The Department of Agriculture and Land is putting more money into community pastures as part of a move to regenerative agriculture.
During debate on his departmental estimates, Minister Bloyce Thompson told O'Leary-Inverness MLA Robert Henderson there are seven pastures across the province that collectively have almost 10,000 acres. The agriculture and land minister said two of the pastures have shown an interest in moving to a regenerative agriculture model and "our department’s staff are going to help them launch this project and I’m pretty excited about it."
Regenerative organic agricultural practices sequester CO2 and store it in the soil and above ground as organic matter. Perennial polycultures, agroforestry, and reforestation can sustain and increase both above ground and below ground carbon.
The long-time Liberal MLA said he was pleased to hear about the plan, adding "I do think it plays a role in developing a livestock strategy. " The former agriculture minister told Thompson the pastures represent a significant amount of land that is underutilized by livestock producers and "they do need to upgrade their pasture management skills so they can have more cattle per acre, so to speak."
Henderson wondered if there was anything in the budget that would help a private farmer increase and improve his stocking rate per acre. The agriculture minister agreed that issue has to be looked at adding "it's not going to be in this budget because we want to use kind of a test pilot for community pastures. If we can get them, I’d love to hire a dedicated staff for regenerative agriculture, regenerative pasturing on Prince Edward Island and if we can get a specialist, or even students coming onboard for the summer months to work on this. I think there’s a great opportunity there. "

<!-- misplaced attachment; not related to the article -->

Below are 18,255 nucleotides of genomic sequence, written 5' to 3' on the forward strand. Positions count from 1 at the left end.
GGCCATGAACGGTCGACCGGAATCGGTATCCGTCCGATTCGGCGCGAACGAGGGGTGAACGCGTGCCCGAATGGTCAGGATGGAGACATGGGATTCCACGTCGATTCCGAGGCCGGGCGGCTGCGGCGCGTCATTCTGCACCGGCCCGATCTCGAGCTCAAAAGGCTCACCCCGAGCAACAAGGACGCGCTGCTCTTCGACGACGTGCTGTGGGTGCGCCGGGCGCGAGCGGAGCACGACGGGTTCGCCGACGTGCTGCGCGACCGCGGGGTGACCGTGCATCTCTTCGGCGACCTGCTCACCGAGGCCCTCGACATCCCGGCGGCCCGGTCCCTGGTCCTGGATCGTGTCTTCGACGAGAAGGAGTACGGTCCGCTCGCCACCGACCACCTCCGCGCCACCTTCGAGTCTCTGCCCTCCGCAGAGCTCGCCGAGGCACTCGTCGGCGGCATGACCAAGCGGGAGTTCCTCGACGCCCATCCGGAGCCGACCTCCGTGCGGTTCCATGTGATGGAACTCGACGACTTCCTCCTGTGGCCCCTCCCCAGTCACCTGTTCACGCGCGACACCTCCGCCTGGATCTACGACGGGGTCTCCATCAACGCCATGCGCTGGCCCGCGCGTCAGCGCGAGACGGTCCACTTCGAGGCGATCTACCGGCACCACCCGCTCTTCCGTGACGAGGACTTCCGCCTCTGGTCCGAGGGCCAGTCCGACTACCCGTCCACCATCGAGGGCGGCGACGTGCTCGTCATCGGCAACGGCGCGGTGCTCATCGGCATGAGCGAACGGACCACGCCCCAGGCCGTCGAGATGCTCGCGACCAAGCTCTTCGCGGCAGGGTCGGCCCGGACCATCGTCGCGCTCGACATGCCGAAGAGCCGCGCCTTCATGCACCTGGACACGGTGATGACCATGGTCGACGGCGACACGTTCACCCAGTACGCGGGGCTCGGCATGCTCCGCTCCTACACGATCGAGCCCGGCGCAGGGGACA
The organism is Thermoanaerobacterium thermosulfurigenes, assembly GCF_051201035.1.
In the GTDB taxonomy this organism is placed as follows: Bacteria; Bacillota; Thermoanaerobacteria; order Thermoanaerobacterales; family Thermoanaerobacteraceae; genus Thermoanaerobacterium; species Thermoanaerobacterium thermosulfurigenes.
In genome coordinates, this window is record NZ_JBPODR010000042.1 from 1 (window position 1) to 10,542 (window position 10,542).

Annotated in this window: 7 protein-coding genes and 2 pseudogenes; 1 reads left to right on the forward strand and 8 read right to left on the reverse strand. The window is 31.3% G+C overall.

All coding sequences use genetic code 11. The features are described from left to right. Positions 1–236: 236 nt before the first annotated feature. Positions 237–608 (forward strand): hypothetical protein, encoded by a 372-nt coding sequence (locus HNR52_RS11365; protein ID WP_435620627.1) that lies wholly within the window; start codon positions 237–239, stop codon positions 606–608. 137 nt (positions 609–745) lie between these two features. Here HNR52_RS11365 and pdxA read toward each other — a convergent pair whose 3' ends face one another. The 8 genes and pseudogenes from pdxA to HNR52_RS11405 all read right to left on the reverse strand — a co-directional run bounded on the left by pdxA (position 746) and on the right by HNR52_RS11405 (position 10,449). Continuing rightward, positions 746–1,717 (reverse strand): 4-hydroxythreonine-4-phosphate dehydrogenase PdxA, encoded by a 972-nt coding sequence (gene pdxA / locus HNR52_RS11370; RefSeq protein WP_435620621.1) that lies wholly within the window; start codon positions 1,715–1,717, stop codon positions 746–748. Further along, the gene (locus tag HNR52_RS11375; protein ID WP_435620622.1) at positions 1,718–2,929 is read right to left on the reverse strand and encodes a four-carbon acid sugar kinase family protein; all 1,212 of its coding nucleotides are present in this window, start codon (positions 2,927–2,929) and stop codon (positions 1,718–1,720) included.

The minister went on to say "I think we can improve our stocking numbers. We’re underutilizing our land right now and we need the livestock, we need the manure, we need the regenerative agriculture. It’s a win-win."
Henderson cautioned the minister that in a number of the community pastures, there are beef producers that put cattle out and they’re not making large amounts of money and it is sometimes difficult for them to invest lots into land that’s not their own.
"I would hope that those grants would be fairly reflective of that cost reality," the Liberal agriculture critic said. " In other words, 50/50 grants may not always work in community pastures."
Thompson agreed, saying it would take a high percentage of government funds to get it going, but "then once it’s established hopefully, if it’s designed right, it will run itself." Henderson, who guided a motion calling for a livestock strategy through the legislature last year, said he supports the effort and would work with the minister and industry any way he could to move the issue forward."